Federal penalties include up to 10 years for being a felon with a gun, a five-year mandatory minimum for carrying a gun to a drug deal, and a 15-year mandatory minimum federal prison sentence for defendants with three prior violent felonies or drug crimes. In addition to significant prison time, officials said federal prosecution results in more rigorous supervision by federal probation officers when felons are released.

Seattle’s sudden reliance on the federales to clean up Dodge City (or thereabouts) raises disquieting questions about the line between local and federal law enforcement. Especially as the initiative involves the Fast and Furious agents of the sting (i.e. entrapment) crazed ATF.


At the same time, it’s worth noting that Seattle’s po-po are under a cloud for “excessive force” (controversial surveillance video above). A meteorological event that AG Durkan herself helped create with her highly critical report on the force. Which may account for the policing take-over assistance.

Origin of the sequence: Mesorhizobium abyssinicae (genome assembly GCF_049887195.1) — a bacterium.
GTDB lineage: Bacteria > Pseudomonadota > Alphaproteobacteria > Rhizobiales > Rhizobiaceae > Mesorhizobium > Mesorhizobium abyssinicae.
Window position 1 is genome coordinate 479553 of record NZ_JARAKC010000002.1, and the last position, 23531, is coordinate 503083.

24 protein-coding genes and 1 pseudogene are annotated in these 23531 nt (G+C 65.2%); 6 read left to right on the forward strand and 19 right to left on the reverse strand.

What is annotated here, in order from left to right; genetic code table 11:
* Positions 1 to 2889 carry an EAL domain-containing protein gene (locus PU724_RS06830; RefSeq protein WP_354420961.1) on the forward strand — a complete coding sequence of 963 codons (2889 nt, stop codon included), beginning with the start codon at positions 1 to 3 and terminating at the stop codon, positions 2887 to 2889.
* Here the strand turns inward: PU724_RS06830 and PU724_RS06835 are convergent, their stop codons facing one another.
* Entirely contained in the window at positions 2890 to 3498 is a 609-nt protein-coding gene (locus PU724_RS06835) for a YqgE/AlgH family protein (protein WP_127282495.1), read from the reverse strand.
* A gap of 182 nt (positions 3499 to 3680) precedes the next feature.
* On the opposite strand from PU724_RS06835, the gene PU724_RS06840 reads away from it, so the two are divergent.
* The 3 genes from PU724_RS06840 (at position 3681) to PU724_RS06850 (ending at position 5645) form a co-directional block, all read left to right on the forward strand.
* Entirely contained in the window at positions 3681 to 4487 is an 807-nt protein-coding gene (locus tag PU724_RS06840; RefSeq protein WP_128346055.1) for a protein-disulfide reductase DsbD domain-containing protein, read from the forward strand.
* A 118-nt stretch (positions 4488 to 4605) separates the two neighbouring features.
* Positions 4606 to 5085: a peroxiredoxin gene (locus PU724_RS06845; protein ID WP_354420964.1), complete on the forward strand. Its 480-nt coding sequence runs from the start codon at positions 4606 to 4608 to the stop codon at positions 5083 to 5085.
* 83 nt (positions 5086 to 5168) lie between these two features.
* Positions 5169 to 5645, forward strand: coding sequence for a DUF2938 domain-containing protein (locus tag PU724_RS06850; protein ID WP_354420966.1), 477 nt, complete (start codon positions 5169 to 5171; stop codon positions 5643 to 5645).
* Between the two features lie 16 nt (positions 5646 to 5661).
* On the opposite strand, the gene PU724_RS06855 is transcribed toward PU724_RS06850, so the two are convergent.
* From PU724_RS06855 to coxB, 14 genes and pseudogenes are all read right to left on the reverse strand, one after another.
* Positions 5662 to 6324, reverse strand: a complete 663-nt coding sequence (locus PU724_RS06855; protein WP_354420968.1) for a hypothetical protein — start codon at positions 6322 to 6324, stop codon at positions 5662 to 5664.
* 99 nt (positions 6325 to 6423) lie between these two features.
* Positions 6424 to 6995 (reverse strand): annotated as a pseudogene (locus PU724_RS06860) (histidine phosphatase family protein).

Still, one can only hope that the move signals a “lock ’em up Dano” law enforcement trend for gang members gone wild (and ballistic). It’s what the NRA’s been calling for since ever. Now, let’s see if it works, ’cause if it does, look for federal firearms prosecutions to amp-up near you soon.

Is that a good thing or a bad thing? Yes. Yes it is.

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  1. I think the federal government should have no such power. This is purely a state matter. I’m especially repulsed that the Feds openly say they are going after common criminals only because they don’t like how the local and state authorities do their job.

    I am too cynical to see this in a good light. It’s essentially saying, “Hey, you rubes, we know what’s best for you. We don’t care how you vote, we will arrest whomever we feel like.”.

    They’ll be coming for you next.

    • Agreed. Can the Feds infringe upon the jurisdiction of any PD they want if that PD is deemed to be “incompetent”? Surely not. This is not a national state of emergency, and the federal government does not have standing in a state matter. I don’t expect to see anyone with a half decent attorney to get prosecuted in a federal court